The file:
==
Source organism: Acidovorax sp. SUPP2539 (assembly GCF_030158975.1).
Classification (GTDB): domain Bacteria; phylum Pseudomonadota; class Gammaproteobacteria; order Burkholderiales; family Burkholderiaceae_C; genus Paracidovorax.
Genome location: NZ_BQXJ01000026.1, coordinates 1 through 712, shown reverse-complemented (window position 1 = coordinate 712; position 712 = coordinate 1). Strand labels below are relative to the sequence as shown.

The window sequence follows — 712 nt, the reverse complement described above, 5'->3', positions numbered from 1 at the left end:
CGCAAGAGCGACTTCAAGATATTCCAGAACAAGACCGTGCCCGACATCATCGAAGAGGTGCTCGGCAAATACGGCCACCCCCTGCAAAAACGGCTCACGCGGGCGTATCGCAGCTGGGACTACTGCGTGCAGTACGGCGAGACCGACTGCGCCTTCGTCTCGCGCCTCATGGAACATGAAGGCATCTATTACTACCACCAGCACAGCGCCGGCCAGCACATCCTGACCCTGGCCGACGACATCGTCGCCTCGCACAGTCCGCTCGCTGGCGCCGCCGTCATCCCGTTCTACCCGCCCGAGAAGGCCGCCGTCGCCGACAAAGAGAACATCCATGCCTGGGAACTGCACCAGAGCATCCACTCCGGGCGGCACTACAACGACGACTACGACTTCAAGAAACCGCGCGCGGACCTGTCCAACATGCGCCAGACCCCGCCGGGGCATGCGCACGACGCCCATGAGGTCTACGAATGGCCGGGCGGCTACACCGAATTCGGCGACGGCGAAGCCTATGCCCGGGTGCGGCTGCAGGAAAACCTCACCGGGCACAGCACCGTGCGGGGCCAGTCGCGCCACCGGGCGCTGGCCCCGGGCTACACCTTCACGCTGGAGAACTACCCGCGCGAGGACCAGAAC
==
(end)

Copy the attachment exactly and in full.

Source organism: Acidovorax sp. SUPP2539 (assembly GCF_030158975.1).
Classification (GTDB): domain Bacteria; phylum Pseudomonadota; class Gammaproteobacteria; order Burkholderiales; family Burkholderiaceae_C; genus Paracidovorax.
Genome location: NZ_BQXJ01000026.1, coordinates 1 through 712, shown reverse-complemented (window position 1 = coordinate 712; position 712 = coordinate 1). Strand labels below are relative to the sequence as shown.

The window sequence follows — 712 nt, the reverse complement described above, 5'->3', positions numbered from 1 at the left end:
CGCAAGAGCGACTTCAAGATATTCCAGAACAAGACCGTGCCCGACATCATCGAAGAGGTGCTCGGCAAATACGGCCACCCCCTGCAAAAACGGCTCACGCGGGCGTATCGCAGCTGGGACTACTGCGTGCAGTACGGCGAGACCGACTGCGCCTTCGTCTCGCGCCTCATGGAACATGAAGGCATCTATTACTACCACCAGCACAGCGCCGGCCAGCACATCCTGACCCTGGCCGACGACATCGTCGCCTCGCACAGTCCGCTCGCTGGCGCCGCCGTCATCCCGTTCTACCCGCCCGAGAAGGCCGCCGTCGCCGACAAAGAGAACATCCATGCCTGGGAACTGCACCAGAGCATCCACTCCGGGCGGCACTACAACGACGACTACGACTTCAAGAAACCGCGCGCGGACCTGTCCAACATGCGCCAGACCCCGCCGGGGCATGCGCACGACGCCCATGAGGTCTACGAATGGCCGGGCGGCTACACCGAATTCGGCGACGGCGAAGCCTATGCCCGGGTGCGGCTGCAGGAAAACCTCACCGGGCACAGCACCGTGCGGGGCCAGTCGCGCCACCGGGCGCTGGCCCCGGGCTACACCTTCACGCTGGAGAACTACCCGCGCGAGGACCAGAAC